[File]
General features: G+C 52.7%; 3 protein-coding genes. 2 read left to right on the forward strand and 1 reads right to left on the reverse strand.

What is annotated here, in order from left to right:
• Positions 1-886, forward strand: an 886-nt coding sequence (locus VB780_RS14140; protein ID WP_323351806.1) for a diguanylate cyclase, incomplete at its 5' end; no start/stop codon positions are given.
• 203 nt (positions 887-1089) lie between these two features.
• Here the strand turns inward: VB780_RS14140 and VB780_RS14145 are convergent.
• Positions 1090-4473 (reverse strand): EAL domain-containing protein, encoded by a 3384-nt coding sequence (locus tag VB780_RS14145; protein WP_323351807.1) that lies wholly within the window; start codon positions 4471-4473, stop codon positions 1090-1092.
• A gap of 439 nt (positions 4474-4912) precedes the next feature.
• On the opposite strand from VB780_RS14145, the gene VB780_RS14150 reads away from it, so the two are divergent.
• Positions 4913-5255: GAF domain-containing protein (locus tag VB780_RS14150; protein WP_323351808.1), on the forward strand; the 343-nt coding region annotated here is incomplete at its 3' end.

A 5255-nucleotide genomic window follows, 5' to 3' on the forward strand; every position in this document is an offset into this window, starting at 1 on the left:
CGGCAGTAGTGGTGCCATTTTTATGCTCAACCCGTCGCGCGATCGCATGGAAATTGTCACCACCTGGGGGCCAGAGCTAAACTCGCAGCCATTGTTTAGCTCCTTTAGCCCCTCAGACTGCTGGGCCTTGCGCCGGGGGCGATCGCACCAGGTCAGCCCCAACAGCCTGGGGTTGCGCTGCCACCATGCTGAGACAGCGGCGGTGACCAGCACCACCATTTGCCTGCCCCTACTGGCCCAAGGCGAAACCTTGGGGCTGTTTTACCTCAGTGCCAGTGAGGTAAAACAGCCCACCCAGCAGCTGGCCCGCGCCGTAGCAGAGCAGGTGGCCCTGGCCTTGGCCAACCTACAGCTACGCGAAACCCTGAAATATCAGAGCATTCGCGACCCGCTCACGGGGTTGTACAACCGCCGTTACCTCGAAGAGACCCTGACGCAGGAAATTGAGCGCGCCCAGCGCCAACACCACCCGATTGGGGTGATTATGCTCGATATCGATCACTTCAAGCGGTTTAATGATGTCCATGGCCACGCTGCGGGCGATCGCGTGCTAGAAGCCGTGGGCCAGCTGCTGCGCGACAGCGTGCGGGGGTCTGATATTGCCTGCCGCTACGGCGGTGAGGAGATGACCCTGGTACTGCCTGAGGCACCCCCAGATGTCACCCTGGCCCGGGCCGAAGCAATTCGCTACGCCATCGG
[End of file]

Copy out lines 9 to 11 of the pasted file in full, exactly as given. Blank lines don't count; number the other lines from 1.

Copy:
• Positions 4913-5255: GAF domain-containing protein (locus tag VB780_RS14150; protein WP_323351808.1), on the forward strand; the 343-nt coding region annotated here is incomplete at its 3' end.

A 5255-nucleotide genomic window follows, 5' to 3' on the forward strand; every position in this document is an offset into this window, starting at 1 on the left:
CGGCAGTAGTGGTGCCATTTTTATGCTCAACCCGTCGCGCGATCGCATGGAAATTGTCACCACCTGGGGGCCAGAGCTAAACTCGCAGCCATTGTTTAGCTCCTTTAGCCCCTCAGACTGCTGGGCCTTGCGCCGGGGGCGATCGCACCAGGTCAGCCCCAACAGCCTGGGGTTGCGCTGCCACCATGCTGAGACAGCGGCGGTGACCAGCACCACCATTTGCCTGCCCCTACTGGCCCAAGGCGAAACCTTGGGGCTGTTTTACCTCAGTGCCAGTGAGGTAAAACAGCCCACCCAGCAGCTGGCCCGCGCCGTAGCAGAGCAGGTGGCCCTGGCCTTGGCCAACCTACAGCTACGCGAAACCCTGAAATATCAGAGCATTCGCGACCCGCTCACGGGGTTGTACAACCGCCGTTACCTCGAAGAGACCCTGACGCAGGAAATTGAGCGCGCCCAGCGCCAACACCACCCGATTGGGGTGATTATGCTCGATATCGATCACTTCAAGCGGTTTAATGATGTCCATGGCCACGCTGCGGGCGATCGCGTGCTAGAAGCCGTGGGCCAGCTGCTGCGCGACAGCGTGCGGGGGTCTGATATTGCCTGCCGCTACGGCGGTGAGGAGATGACCCTGGTACTGCCTGAGGCACCCCCAGATGTCACCCTGGCCCGGGCCGAAGCAATTCGCTACGCCATCGG